Our previous blog post Are your Online Identity and Confidential Data Secured showed the vulnerability of your Online Identity that poor handling of passwords can create. It highlighted the challenge of doing it properly so as to be fully secured. Here we’ll be presenting what a Password Manager does and how it can help you.
Password Management Core Functions
The core functionality of a Password Manager is the capability of password capture and replay. When you key in a strong password it captures it and saves it in a secured Digital Vault. Then when you need to login again to the same site, the Password Manager retrieves and populates the password field for you.
It should support the different kinds of logins of different sites, like multiple accounts on a single website as for bank accounts, or multiple step logins as with Gmail. To be useful in practice, it should work on all your different browsers as well as on all your devices (Windows, Mac, Linux and Chromebox) including mobile ones (Android, and iOS). The data should sync across all the devices that you have. On mobile devices, the Passport Manager should also handle passwords of Apps, as well as those for websites.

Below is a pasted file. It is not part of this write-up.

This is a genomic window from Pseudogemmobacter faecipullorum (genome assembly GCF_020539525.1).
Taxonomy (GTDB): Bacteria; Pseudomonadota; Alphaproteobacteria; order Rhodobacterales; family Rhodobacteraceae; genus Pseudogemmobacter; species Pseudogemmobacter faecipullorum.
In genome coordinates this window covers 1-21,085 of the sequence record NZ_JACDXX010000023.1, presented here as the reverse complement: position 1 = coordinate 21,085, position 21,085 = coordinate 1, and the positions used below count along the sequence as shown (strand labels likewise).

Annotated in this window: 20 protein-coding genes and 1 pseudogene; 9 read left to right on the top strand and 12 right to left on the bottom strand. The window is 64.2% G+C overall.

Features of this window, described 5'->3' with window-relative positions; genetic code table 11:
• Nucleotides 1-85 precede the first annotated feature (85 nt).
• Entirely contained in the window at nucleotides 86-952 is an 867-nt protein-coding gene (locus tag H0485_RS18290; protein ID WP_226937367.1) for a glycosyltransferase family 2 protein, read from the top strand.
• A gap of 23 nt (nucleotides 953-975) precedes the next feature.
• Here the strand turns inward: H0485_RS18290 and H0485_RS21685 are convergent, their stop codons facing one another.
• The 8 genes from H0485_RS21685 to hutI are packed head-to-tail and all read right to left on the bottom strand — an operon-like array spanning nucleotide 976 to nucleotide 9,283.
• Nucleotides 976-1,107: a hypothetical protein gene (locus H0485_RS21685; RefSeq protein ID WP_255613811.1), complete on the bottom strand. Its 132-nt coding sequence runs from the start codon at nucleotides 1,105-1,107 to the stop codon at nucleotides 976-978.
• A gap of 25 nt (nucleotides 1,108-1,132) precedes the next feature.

On browsers the Password Manager works as an add-on, typically supporting most of the popular browsers – Chrome, Firefox, Safari, IE, Edge, and Opera. For Mobile Apps the Password Manager has an app to be installed on the Mobile device.
We mentioned that your passwords are saved in a secured Digital Vault. The Digital Vault itself needs to be protected by a password which obviously can’t be in the Vault, so here you’ll need to have a password that you generate yourself.
To secure the Vault properly, Multi-Factor Authentication (MFA), or more commonly just Two-Factor Authentication (2FA) is used. Popular options here are SMS, Email, or Google Authenticator. Some Password Managers allow you to authenticate on iOS or Android with your fingerprint or face recognition rather than typing your chosen password. This also makes it safe for you to access your Digital Vault from a public computer should you have to do so.
Password Management Additional Functions
On top of the Core Password Management Functions, many Password Managers offer additional Password Management Functions.
Search Weak Passwords